STANFORD — Stanford Medical School is convening a panel to investigate allegations of medical and academic misconduct involving two doctors accused of performing unnecessary surgeries and concealing complications that arose from them.
It is the first such review in the school’s history.
Retired state Supreme Court Justice Edward Panelli, bioethicist Erich Loewy and Harvard Medical School instructor Mitchell Rabkin will examine the conduct of brothers Camran and Farr Nezhat, gynecologists who run the Stanford Endoscopy Center for Training and Technology and have been accused of research fraud.
The brothers say the allegations against them are a “smear campaign” and that they look forward to clearing their names.
“The inquiries ... are a tremendous step in an enduring smear campaign that has been smoldering since we were recruited to the faculty,” Camran Nezhat said in a statement.
The panel will examine allegations that the Nezhats misdiagnosed the severity of cancer in one of their patients and then improperly referenced her case as a success story in a published research paper.
In recently filed court documents related to a malpractice suit against the brothers, Farr Nezhat disclosed that two of the 16 patients he wrote about in a 1992 article did not undergo the procedure he described, but instead had a different surgery.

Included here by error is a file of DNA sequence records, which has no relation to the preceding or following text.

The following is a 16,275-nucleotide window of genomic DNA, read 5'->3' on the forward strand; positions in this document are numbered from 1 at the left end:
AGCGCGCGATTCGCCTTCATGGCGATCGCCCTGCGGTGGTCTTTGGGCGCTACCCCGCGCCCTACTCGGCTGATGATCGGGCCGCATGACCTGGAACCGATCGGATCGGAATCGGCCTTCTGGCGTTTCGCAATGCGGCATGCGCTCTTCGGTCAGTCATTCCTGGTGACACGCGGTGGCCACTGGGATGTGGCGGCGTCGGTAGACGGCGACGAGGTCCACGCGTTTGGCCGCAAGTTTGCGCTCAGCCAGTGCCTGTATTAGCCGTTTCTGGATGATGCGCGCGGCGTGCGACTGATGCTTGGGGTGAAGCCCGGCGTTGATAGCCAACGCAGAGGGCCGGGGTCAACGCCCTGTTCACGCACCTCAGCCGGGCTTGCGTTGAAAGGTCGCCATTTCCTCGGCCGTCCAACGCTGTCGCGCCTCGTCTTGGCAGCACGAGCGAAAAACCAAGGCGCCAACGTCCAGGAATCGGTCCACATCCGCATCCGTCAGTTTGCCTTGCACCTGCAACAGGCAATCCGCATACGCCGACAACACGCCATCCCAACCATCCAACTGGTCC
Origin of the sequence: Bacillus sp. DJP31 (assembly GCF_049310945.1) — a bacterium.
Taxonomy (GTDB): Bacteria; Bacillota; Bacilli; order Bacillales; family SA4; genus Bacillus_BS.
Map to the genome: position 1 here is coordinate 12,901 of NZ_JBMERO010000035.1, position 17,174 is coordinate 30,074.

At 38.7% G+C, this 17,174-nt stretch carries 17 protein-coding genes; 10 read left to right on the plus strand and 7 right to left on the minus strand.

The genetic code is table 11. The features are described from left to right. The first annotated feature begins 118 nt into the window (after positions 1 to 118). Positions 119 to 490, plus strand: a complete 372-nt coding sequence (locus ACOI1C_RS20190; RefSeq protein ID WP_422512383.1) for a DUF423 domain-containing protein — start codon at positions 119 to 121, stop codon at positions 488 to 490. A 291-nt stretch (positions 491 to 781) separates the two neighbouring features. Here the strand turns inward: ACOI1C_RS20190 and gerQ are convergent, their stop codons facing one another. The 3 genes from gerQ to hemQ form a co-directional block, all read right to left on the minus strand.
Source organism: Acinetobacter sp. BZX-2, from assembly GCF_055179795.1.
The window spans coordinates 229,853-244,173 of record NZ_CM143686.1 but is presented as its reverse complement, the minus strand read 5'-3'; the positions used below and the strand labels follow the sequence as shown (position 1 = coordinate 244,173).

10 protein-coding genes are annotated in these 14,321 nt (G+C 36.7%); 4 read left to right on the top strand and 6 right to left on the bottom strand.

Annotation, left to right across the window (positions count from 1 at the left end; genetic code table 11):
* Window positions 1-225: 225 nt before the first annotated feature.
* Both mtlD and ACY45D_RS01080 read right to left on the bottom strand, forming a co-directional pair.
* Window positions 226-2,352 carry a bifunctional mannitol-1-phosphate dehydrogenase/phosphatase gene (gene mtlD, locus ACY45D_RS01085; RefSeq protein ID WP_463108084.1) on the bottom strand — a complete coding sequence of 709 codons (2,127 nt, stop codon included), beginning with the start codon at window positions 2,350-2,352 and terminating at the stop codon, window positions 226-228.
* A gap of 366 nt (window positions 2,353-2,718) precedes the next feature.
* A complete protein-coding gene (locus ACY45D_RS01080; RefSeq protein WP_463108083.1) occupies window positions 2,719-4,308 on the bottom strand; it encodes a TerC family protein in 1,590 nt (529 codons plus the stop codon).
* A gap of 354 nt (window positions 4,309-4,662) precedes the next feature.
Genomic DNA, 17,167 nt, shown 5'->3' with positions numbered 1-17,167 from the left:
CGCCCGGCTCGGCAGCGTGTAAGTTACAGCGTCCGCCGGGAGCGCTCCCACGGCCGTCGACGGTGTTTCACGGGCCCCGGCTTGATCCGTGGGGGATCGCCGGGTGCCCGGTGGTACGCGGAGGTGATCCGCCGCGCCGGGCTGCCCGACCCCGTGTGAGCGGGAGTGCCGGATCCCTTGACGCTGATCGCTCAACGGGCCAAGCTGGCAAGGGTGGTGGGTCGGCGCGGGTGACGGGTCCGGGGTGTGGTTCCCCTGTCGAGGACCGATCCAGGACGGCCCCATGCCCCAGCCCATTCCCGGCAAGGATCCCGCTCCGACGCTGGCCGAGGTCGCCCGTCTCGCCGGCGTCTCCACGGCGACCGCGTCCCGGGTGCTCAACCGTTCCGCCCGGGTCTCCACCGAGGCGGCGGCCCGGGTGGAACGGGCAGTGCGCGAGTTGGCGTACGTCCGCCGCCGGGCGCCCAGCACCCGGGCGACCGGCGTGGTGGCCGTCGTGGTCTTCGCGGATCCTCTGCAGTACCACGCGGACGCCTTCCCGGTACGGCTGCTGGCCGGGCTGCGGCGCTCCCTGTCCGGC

Farr Nezhat said his errors in the journal Surgical Laparoscopy and Endoscopy were merely oversights and not meant to be misleading.
“I did not supervise the collection and tabulation of data for the article as closely as I should have,” Farr Nezhat said an affidavit.
The Nezhats came under fire for a series of bowel surgeries they performed on women in 1991 at Atlanta’s Northside Hospital. The women were being treated for endometriosis, a painful condition in which tissue from the uterine lining migrates to other organs.
Stanford officials initially said they were not responsible for investigating the allegations, because the events occurred before the doctors joined Stanford. But Peter Gregory, chief medical officer of Stanford Medical Center, said the university changed its stance in the public’s interest.
The panel not only will examine the Nezhats’ conduct, but also will assess the quality review process at the medical center’s obstetrics and gynecology department and the procedure of the hospital’s credentialing committee.